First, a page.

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In 2006, three Duke lacrosse players were accused of raping a black woman that they had hired as a stripper. To make a very long story short, the three white players were eventually cleared of the crime.

It was one of those cases that people hold up as evidence that women often falsely accuse men of raping them. And, strangely enough, the whole scandal gave birth to the public careers of Trump adviser Stephen Miller and alt-right leader Richard Spencer.

Long before the three players were cleared, both Miller and Spencer made wrote articles and made public appearances defending the players, who were largely scorned by the Duke faculty. Their defenses of the players' innocence turned out to be legitimate, but along the way they perpetuated the idea of black hypocrisy and the fact that white men are singled out for being white men.

In a way, then, the very ideals that Miller and Spencer would continue to falsely espouse can all be traced back to the their initial defense of the Duke lacrosse team. That one instance of rare false rape accusations would allow them to launch entire careers based on the fact that white men are disadvantaged in society. You can get the whole story of how their rise was directly tied to the Duke lacrosse scandal at New York Magazine.

4. The alt-right

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And on that note, let's talk about the alt-right. As the Washington Post's Danielle Paquette noted last November, the alt-right shouldn't just be noted for its platform about white supremacy, but also the idea that white men should rule the world.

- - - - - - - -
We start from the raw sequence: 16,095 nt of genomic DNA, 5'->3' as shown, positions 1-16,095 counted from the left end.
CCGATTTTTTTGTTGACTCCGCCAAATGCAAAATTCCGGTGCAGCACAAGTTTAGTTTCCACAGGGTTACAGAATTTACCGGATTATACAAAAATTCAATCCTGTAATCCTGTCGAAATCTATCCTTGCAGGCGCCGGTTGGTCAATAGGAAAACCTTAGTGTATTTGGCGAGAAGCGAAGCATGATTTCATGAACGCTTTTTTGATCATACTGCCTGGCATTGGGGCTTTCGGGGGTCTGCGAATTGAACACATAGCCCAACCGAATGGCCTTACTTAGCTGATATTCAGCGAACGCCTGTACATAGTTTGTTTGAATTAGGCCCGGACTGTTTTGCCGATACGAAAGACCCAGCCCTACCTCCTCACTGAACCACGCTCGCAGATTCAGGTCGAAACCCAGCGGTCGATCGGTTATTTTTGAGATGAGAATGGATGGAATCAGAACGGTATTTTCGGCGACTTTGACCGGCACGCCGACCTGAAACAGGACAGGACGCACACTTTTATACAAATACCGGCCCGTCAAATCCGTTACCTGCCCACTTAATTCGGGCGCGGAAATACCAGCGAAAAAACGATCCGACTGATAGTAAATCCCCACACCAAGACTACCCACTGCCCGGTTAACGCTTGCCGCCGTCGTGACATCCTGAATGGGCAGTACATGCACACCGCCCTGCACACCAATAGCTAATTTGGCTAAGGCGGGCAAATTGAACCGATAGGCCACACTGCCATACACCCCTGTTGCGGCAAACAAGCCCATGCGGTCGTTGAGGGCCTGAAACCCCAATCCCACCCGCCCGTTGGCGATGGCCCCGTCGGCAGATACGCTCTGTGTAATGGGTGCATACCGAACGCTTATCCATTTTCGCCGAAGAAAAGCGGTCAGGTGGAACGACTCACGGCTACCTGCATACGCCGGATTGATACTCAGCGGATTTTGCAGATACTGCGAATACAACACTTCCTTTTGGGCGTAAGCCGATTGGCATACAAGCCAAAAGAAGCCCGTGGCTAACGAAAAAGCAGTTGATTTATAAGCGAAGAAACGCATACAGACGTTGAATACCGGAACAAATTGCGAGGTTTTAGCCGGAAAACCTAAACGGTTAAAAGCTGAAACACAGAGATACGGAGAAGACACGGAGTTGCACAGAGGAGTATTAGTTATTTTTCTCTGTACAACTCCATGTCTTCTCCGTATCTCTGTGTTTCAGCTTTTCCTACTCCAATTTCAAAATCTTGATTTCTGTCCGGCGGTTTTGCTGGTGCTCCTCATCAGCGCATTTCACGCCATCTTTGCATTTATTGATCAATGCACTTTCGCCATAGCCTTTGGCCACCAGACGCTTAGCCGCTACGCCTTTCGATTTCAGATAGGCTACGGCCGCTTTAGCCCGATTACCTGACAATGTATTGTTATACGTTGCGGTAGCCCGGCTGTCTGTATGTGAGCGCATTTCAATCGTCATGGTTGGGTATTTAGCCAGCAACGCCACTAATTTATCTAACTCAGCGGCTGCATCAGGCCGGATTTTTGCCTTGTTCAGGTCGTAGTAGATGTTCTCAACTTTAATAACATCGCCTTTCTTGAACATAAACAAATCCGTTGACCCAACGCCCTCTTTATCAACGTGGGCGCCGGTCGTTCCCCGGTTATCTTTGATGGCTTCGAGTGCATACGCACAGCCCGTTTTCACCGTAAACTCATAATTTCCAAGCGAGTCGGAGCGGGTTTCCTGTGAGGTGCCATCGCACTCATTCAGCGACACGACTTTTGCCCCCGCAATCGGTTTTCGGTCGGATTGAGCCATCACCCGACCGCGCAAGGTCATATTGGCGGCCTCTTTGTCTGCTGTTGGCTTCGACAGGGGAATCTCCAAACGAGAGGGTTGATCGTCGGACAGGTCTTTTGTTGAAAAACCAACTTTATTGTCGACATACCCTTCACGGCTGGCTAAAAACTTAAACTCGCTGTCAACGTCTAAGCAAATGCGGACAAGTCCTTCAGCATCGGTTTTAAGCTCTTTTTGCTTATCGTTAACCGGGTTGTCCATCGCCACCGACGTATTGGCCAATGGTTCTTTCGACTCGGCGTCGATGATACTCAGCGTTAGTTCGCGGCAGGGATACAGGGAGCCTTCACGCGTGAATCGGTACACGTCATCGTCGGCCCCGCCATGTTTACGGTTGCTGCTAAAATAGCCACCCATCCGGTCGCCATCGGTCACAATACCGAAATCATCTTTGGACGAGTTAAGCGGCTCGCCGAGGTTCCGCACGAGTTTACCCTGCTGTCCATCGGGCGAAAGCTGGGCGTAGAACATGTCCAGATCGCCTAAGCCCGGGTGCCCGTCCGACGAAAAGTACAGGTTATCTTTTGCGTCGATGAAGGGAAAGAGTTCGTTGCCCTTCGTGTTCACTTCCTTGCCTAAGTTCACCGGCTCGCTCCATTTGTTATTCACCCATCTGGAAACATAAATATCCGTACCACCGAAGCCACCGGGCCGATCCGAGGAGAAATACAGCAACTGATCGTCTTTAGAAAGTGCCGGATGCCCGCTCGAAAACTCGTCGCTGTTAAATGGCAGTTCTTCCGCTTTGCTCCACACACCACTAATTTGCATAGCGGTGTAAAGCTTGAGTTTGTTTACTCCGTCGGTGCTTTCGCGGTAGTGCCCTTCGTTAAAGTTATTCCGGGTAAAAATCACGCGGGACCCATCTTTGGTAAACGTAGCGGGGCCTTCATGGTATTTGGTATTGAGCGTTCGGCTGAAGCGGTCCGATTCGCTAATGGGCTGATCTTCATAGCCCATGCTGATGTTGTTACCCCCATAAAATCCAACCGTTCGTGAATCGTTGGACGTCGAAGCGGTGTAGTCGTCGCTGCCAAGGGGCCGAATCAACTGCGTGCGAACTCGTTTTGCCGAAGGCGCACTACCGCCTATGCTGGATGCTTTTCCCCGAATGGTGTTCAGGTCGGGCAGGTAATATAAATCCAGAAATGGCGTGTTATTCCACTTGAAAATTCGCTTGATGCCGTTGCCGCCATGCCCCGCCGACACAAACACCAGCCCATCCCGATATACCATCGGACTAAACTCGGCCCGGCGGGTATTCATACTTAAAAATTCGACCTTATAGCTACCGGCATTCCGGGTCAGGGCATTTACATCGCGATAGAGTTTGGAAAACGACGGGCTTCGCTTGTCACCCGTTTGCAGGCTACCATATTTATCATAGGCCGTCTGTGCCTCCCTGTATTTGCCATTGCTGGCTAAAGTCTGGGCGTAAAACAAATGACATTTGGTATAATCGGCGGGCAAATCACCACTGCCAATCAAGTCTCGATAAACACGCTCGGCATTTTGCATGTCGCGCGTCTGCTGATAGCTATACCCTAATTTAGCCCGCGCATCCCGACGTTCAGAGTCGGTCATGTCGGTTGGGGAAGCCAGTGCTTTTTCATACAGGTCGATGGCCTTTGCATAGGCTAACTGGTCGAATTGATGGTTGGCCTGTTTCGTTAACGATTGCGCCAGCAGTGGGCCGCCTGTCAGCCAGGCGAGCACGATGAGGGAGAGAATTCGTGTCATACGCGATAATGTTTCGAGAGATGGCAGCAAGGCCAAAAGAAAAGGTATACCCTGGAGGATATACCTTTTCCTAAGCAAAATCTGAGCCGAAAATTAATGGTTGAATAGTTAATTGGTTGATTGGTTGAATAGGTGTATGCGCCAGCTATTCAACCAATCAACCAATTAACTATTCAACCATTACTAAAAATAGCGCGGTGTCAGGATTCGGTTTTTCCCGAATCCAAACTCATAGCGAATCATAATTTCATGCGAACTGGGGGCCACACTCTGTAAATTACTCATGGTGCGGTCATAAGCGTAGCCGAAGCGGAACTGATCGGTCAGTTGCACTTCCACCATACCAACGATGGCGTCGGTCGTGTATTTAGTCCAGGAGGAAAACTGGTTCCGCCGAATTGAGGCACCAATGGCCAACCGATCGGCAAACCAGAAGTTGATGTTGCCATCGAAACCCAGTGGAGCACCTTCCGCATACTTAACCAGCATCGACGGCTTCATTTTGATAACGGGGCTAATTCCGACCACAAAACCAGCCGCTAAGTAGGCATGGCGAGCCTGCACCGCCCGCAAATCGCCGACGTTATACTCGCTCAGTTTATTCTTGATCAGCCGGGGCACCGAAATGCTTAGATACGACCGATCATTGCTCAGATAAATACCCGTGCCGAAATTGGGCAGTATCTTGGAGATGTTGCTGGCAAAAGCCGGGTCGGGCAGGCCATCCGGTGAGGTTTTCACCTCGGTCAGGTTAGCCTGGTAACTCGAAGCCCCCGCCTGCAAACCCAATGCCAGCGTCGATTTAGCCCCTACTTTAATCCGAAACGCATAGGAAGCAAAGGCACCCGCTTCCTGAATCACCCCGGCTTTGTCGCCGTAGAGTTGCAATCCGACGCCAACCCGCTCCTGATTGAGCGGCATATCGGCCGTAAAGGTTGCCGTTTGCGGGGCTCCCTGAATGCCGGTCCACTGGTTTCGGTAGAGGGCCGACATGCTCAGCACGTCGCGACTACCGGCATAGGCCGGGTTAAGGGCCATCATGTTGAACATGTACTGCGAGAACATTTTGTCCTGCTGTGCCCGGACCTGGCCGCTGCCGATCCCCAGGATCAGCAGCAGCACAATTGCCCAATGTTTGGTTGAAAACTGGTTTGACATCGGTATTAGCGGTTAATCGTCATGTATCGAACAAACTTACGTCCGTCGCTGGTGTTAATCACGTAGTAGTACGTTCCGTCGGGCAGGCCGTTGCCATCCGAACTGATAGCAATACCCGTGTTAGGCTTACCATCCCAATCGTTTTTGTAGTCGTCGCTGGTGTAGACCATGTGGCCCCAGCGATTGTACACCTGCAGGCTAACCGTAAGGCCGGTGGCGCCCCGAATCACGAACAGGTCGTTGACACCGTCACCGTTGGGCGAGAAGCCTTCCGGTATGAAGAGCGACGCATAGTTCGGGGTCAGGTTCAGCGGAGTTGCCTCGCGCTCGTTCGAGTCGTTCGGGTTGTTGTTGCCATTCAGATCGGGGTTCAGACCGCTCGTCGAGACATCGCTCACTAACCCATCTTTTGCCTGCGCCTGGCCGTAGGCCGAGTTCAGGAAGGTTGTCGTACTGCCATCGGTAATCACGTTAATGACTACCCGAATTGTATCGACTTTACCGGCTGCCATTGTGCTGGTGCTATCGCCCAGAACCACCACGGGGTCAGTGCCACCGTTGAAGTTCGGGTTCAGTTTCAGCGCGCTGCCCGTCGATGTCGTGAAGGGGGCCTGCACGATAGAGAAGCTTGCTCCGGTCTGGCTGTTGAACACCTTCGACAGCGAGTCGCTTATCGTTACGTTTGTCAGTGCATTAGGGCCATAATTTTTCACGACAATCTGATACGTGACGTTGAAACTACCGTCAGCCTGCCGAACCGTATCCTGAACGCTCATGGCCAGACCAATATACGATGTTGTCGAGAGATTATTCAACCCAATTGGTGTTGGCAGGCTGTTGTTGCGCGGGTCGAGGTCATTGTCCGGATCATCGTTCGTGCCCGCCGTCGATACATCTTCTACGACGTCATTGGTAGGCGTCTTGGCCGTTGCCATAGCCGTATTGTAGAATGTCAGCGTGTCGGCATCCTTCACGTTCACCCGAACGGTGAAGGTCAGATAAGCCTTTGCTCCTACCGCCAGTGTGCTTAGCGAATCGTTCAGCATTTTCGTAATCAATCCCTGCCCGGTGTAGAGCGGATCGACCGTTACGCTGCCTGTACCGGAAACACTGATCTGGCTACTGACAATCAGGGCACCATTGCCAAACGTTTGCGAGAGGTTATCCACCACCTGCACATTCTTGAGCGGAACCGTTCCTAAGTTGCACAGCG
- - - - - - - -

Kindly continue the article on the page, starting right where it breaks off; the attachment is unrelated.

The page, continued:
Spencer admitted to the Post that in his ideal ethno-state (read: white people), most women would return to their traditional role of child bearing machines. Alt-right blogger Matt Forney was even more hostile to women's role in the movement: "Trying to 'appeal' to women is an exercise in pointlessness,” he wrote. “The alt-right’s focus should be on recruiting young men, the fuel of revolution. Once the tide begins to turn, women will flock. ... Don’t get me wrong: it’s not that women should be unwelcome, it’s that they’re unimportant."

5. The fact that this is offensive to anyone

A "white privilege checklist" appeared in a University of Minnesota residence hall this week, and of course it triggered a poor white dude. Evan Christenson, a sophomore, said that he's considered himself a liberal all of his life, but this bulletin board apparently shook him to his core.

The cards on the bulletin board pulled from the 1988 work of Peggy McIntosh, a women’s studies scholar from Wellesley College, and included such incendiary signs of white privilege such as, "I can turn on the television or open to the front page of the paper and see people of my race widely represented."

Christenson took his grievances to the Minnesota Republic, a right-leaning student newspaper. "When you have taxpayer money going to a public university, I think every side should be represented," he told the paper. "I think it’s awkward to have that [bulletin board], and then have the ‘Respect Everyone Everyday’ poster right next to it."

But as white men are accustomed to, Christenson's complaints and the social media swirl that surrounded it got the bulletin board yanked down on April 13.